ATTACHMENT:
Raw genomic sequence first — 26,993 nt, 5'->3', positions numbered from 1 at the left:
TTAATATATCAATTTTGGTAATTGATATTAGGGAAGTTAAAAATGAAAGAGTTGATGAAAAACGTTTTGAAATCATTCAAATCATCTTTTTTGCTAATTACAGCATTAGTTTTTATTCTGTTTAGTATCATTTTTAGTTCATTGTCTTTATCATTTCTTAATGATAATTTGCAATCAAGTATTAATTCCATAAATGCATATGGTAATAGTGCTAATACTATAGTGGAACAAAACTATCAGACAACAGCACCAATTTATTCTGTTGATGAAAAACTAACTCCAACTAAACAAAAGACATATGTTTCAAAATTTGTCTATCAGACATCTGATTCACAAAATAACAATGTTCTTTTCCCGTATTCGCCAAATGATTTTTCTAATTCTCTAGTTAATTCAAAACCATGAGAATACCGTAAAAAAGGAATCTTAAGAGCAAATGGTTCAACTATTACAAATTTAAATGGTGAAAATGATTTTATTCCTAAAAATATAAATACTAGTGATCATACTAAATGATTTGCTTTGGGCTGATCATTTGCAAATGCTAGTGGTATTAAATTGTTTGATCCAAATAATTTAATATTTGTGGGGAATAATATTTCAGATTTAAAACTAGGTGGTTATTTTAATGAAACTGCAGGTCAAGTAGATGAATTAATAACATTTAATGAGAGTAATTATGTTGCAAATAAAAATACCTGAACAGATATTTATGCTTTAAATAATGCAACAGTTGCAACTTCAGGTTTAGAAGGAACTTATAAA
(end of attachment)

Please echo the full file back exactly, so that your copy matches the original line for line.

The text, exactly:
Raw genomic sequence first — 26,993 nt, 5'->3', positions numbered from 1 at the left:
TTAATATATCAATTTTGGTAATTGATATTAGGGAAGTTAAAAATGAAAGAGTTGATGAAAAACGTTTTGAAATCATTCAAATCATCTTTTTTGCTAATTACAGCATTAGTTTTTATTCTGTTTAGTATCATTTTTAGTTCATTGTCTTTATCATTTCTTAATGATAATTTGCAATCAAGTATTAATTCCATAAATGCATATGGTAATAGTGCTAATACTATAGTGGAACAAAACTATCAGACAACAGCACCAATTTATTCTGTTGATGAAAAACTAACTCCAACTAAACAAAAGACATATGTTTCAAAATTTGTCTATCAGACATCTGATTCACAAAATAACAATGTTCTTTTCCCGTATTCGCCAAATGATTTTTCTAATTCTCTAGTTAATTCAAAACCATGAGAATACCGTAAAAAAGGAATCTTAAGAGCAAATGGTTCAACTATTACAAATTTAAATGGTGAAAATGATTTTATTCCTAAAAATATAAATACTAGTGATCATACTAAATGATTTGCTTTGGGCTGATCATTTGCAAATGCTAGTGGTATTAAATTGTTTGATCCAAATAATTTAATATTTGTGGGGAATAATATTTCAGATTTAAAACTAGGTGGTTATTTTAATGAAACTGCAGGTCAAGTAGATGAATTAATAACATTTAATGAGAGTAATTATGTTGCAAATAAAAATACCTGAACAGATATTTATGCTTTAAATAATGCAACAGTTGCAACTTCAGGTTTAGAAGGAACTTATAAA